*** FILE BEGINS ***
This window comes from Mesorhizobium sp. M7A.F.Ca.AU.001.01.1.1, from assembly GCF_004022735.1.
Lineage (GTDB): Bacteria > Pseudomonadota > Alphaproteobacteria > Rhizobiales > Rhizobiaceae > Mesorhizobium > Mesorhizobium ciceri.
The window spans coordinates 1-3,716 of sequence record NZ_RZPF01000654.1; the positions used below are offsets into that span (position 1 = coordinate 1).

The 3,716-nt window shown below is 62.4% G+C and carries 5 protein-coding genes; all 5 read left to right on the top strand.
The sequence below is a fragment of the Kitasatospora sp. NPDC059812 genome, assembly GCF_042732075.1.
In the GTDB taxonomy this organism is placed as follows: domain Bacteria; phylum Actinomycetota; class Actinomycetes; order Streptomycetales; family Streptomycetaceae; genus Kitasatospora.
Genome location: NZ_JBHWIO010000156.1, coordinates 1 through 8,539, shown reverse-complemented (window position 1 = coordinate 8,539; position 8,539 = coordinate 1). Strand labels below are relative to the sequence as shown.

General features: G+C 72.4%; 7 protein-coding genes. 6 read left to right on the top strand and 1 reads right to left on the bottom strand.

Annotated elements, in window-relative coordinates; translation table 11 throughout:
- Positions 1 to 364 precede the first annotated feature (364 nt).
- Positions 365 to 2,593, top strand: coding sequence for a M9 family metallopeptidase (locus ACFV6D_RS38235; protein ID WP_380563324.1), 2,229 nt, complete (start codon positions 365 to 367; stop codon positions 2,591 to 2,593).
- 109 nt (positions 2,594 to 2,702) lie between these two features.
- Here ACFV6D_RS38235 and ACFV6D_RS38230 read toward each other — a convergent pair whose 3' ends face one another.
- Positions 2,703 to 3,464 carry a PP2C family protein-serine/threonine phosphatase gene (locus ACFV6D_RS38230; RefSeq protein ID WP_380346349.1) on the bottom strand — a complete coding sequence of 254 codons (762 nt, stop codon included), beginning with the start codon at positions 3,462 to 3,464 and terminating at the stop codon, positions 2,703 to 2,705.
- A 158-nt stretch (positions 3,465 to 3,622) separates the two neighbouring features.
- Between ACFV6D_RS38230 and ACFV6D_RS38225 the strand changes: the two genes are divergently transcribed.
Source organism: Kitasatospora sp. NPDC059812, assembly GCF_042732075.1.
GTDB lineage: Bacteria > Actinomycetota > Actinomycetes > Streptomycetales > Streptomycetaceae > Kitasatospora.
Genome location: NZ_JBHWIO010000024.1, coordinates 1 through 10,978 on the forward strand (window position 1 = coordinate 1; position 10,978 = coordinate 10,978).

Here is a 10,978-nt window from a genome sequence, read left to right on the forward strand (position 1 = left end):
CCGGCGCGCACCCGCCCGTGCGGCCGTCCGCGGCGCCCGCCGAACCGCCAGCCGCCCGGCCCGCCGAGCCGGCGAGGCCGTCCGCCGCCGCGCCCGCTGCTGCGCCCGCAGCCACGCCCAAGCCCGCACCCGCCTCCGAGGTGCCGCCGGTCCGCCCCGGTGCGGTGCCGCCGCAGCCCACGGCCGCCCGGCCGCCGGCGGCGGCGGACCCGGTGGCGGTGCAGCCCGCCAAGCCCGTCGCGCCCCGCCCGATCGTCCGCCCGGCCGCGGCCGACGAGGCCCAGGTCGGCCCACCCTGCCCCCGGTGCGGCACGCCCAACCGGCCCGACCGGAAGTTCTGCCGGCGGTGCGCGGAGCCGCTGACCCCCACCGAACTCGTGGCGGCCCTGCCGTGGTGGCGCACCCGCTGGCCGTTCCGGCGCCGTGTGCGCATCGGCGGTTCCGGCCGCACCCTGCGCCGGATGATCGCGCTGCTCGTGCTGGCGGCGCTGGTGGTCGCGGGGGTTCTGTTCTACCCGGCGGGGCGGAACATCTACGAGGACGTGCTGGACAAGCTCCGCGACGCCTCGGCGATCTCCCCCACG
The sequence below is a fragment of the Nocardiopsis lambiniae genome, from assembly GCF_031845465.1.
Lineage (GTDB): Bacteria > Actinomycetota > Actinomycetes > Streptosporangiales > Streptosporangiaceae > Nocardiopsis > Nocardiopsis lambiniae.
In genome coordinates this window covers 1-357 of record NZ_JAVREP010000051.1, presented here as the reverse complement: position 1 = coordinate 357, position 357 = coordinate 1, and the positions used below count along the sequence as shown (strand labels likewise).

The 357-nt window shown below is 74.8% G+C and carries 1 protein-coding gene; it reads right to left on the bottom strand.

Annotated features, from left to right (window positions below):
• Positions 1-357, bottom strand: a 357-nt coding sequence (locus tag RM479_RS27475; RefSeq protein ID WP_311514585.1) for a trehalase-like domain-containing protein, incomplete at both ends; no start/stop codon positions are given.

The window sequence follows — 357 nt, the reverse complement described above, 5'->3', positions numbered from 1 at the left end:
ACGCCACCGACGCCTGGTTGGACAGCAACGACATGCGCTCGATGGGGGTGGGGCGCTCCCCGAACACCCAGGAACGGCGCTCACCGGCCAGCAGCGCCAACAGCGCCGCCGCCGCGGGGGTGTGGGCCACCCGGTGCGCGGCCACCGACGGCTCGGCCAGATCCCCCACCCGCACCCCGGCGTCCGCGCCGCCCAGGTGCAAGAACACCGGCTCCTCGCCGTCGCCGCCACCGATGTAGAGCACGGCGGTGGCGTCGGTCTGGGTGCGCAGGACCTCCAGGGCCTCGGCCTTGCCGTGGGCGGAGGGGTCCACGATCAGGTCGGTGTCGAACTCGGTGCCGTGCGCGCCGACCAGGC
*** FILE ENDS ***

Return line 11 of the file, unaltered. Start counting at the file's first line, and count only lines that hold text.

- Positions 365 to 2,593, top strand: coding sequence for a M9 family metallopeptidase (locus ACFV6D_RS38235; protein ID WP_380563324.1), 2,229 nt, complete (start codon positions 365 to 367; stop codon positions 2,591 to 2,593).